Exploring the Korsakow website has been fun. What a great initiative. Basically a software package that enables you to assemble a random sequencing of small video clips. Or, as the Korsakow team likes to call them: SNU – smallest narrative units. Once imported into the software you mark in and out points to connect each SNU in order to structure the interactive documentary. For example, having finished viewing one SNU a variety of new options are presented for the user to select, allowing them to produce their own individual experience of the collected footage. An exercise in pattern-making with narrative constructions.
It is interesting to read how the project came about:
‘In the late 1990s Florian Thalhofer wrote a special piece of software so he could produce a database documentary about alcohol consumption for his Masters thesis. During his research, he learned that advanced alcoholism often leads to short-term memory loss and a related compulsion to tell stories. In English, this is called Korsakoff’s Syndrome. He decided this would be a good name for his thesis project, and for his new software application – which he then released for free on the Web.’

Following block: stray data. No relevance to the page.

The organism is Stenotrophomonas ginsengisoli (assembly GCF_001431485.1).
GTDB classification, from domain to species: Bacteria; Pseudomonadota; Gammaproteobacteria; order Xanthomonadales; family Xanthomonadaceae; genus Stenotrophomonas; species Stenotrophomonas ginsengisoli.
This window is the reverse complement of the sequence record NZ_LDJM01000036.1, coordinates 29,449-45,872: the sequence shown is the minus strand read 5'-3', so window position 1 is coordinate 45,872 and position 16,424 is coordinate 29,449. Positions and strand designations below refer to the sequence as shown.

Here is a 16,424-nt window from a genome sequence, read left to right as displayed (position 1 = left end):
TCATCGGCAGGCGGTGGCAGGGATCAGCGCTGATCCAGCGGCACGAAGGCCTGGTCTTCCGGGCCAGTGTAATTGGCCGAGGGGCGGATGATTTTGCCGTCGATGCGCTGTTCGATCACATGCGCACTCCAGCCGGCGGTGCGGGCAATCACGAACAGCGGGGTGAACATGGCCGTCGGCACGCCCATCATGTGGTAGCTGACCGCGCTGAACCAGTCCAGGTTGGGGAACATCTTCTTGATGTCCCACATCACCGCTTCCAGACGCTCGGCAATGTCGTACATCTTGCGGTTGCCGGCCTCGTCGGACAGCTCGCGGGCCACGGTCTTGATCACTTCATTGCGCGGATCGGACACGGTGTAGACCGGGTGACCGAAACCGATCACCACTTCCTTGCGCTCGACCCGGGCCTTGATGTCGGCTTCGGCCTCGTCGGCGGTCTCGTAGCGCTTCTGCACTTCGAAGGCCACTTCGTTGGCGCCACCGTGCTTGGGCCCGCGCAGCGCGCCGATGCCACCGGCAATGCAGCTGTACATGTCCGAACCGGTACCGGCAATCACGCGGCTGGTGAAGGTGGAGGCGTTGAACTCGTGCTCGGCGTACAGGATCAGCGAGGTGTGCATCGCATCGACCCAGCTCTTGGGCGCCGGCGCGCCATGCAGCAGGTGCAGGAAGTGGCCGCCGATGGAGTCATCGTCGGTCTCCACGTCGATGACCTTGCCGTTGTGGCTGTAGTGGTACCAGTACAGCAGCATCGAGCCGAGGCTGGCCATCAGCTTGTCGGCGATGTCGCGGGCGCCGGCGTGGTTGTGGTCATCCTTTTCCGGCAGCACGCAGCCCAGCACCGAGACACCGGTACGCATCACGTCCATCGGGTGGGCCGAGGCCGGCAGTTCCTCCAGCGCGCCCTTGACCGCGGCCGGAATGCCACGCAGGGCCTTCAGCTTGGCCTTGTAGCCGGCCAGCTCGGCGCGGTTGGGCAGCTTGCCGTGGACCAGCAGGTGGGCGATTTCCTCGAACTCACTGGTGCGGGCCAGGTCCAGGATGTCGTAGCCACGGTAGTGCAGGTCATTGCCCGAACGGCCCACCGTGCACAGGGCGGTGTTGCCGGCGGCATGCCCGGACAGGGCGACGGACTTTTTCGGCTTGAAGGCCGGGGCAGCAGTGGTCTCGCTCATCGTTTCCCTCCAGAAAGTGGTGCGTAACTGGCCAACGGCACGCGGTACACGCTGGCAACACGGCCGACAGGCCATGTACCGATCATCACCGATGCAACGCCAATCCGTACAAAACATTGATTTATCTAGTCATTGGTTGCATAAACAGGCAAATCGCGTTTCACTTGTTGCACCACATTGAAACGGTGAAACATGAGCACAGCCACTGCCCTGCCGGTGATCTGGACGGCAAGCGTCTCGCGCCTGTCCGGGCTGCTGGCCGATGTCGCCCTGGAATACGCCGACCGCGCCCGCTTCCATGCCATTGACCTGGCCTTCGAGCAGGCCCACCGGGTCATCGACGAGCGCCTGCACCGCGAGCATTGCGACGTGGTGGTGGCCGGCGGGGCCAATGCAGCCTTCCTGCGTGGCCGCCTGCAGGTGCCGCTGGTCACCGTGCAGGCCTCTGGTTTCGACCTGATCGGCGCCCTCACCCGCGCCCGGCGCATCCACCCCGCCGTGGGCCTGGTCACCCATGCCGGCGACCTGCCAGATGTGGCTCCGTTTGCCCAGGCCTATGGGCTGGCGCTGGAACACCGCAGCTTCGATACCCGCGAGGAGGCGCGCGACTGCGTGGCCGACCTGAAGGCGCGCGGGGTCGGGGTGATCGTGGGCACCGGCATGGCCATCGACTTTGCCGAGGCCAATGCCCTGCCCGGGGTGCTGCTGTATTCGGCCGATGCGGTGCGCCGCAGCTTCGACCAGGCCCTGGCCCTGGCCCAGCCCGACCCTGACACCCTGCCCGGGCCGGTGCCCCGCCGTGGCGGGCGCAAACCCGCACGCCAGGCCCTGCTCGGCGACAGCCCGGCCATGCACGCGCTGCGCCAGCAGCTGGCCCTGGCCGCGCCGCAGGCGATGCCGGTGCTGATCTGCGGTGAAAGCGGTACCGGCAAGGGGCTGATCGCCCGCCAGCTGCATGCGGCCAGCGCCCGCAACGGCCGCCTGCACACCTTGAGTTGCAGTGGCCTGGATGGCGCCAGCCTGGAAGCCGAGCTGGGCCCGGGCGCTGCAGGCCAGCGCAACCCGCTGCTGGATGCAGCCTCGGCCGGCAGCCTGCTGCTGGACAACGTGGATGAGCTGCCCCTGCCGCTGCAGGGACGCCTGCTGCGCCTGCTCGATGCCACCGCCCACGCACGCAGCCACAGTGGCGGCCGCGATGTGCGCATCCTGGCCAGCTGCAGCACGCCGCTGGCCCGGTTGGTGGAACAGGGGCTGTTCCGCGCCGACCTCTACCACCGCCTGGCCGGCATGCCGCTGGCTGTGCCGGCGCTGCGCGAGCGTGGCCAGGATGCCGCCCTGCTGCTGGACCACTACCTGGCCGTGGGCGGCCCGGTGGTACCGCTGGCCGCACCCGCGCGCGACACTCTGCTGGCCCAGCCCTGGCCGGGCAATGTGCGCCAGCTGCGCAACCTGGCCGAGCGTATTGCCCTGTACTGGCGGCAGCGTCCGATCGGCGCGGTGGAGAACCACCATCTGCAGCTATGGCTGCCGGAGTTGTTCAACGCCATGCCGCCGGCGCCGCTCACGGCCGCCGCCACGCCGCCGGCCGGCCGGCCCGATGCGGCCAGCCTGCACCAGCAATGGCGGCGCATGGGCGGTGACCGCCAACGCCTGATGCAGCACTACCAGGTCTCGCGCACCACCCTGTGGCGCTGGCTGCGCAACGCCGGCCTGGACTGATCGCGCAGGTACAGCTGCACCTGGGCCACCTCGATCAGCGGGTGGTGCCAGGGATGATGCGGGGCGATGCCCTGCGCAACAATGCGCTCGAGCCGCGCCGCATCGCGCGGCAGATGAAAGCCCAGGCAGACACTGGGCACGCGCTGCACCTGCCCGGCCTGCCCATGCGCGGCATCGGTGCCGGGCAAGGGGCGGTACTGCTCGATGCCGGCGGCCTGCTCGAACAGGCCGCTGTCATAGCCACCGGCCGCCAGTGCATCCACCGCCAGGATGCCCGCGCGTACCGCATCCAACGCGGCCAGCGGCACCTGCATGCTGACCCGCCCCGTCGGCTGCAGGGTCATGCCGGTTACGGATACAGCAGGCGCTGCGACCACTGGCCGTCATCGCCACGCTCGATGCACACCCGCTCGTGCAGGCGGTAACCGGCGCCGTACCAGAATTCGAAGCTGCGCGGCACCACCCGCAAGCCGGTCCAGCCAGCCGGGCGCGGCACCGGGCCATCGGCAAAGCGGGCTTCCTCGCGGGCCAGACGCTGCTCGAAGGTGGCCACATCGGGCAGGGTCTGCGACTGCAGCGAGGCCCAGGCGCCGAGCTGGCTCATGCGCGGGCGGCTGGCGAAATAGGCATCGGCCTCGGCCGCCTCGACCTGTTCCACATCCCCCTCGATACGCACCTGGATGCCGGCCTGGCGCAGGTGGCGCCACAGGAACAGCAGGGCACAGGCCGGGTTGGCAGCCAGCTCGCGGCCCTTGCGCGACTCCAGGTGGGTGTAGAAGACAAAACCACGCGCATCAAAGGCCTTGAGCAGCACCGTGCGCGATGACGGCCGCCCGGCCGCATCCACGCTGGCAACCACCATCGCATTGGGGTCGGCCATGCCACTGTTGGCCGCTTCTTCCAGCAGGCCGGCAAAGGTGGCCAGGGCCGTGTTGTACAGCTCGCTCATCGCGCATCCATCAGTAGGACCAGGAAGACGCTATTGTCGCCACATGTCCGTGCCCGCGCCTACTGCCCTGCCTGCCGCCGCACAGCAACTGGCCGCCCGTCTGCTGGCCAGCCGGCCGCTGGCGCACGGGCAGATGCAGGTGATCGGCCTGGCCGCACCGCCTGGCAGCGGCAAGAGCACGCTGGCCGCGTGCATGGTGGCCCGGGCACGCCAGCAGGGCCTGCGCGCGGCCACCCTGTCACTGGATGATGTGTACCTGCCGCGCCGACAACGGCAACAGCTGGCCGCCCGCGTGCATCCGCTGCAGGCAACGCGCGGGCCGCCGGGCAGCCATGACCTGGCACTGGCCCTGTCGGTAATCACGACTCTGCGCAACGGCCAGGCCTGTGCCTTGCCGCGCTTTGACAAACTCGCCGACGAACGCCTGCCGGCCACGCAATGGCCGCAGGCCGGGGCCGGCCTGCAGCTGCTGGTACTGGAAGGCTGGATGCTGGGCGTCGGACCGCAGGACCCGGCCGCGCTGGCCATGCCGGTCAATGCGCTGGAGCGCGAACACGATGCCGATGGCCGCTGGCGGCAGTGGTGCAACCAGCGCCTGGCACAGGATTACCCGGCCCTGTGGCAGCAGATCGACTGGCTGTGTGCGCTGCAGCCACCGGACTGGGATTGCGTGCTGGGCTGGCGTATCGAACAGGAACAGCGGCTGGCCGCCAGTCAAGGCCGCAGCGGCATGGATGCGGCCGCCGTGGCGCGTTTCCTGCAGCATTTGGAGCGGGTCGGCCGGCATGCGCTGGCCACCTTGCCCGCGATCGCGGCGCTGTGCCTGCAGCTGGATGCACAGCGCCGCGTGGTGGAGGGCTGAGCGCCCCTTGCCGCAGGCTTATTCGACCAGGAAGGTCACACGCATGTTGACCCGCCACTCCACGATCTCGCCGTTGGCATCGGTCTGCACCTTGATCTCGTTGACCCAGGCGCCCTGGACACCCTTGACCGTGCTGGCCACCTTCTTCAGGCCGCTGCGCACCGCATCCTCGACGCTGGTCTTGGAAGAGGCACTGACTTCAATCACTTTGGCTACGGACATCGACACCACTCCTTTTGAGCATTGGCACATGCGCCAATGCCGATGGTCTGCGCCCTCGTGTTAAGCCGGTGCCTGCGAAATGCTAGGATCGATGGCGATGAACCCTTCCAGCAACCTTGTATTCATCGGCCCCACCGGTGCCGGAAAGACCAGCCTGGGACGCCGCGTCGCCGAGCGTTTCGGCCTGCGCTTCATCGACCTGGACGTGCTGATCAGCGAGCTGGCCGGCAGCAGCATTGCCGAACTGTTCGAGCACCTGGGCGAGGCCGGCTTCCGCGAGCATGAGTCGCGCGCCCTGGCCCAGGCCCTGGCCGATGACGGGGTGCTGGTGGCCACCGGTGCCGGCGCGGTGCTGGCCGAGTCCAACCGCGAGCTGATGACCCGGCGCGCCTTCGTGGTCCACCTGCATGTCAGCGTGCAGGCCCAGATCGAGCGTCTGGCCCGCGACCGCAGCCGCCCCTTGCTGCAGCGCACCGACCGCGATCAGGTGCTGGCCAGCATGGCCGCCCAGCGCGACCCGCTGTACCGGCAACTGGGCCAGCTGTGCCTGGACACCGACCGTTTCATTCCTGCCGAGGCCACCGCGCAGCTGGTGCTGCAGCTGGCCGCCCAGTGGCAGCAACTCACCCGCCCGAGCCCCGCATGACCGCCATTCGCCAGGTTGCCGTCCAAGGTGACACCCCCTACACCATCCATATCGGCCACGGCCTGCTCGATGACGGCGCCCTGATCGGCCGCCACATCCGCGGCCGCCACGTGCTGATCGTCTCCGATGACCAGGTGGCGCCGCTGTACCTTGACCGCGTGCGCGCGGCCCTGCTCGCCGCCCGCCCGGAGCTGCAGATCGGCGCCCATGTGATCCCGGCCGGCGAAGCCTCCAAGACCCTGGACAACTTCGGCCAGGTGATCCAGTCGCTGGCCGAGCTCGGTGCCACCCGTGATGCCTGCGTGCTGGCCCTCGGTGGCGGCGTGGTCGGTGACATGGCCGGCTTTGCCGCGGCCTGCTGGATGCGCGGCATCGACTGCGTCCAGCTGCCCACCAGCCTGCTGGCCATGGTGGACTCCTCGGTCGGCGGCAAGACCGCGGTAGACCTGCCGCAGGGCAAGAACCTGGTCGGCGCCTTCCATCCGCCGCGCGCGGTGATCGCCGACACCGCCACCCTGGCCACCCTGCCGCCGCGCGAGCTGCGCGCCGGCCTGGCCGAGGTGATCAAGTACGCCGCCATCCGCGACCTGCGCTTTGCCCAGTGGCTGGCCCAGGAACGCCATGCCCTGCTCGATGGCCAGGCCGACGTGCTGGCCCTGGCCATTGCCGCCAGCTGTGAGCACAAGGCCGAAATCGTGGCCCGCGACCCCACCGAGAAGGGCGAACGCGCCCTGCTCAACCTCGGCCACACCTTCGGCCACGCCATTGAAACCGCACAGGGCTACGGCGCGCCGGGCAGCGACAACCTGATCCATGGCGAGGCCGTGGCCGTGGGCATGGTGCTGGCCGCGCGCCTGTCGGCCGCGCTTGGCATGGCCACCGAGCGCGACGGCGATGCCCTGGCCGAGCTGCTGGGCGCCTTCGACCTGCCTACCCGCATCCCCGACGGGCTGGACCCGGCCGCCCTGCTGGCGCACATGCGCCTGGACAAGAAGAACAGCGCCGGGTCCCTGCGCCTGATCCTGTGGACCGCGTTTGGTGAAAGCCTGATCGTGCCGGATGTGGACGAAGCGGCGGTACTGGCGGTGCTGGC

Adrian Miles has done extensive work with the software already with past students. Perhaps why he had not recommended me to use it for my precursor piece. Perhaps he is a bit over it.
His assessment for the undergrad Media students requires them to:
- use all of the clips from the weekly tasks
- be a multilinear Korsakow film
- published online
- use three thumbnails
- use thumbnails that are images, not videos
- use a text track via the Insert Text feature of Korsakow
All I need to do to create a Korsakow film is 1) server space, or a domain; 2) a theme/topic (thinking the Palais Theatre as it is readily accessible); 3) a sound recording device (the marantz from RMIT accompanied with a shotgun/dynamic mic or lapel); 4) some speedy production work; and 5) to edit and upload the content in time for the precursor deadline – April 15th!
Hmmm… realistic? I have a habit for setting overly ambitious tasks for myself to achieve. It’s like I am trying to break myself.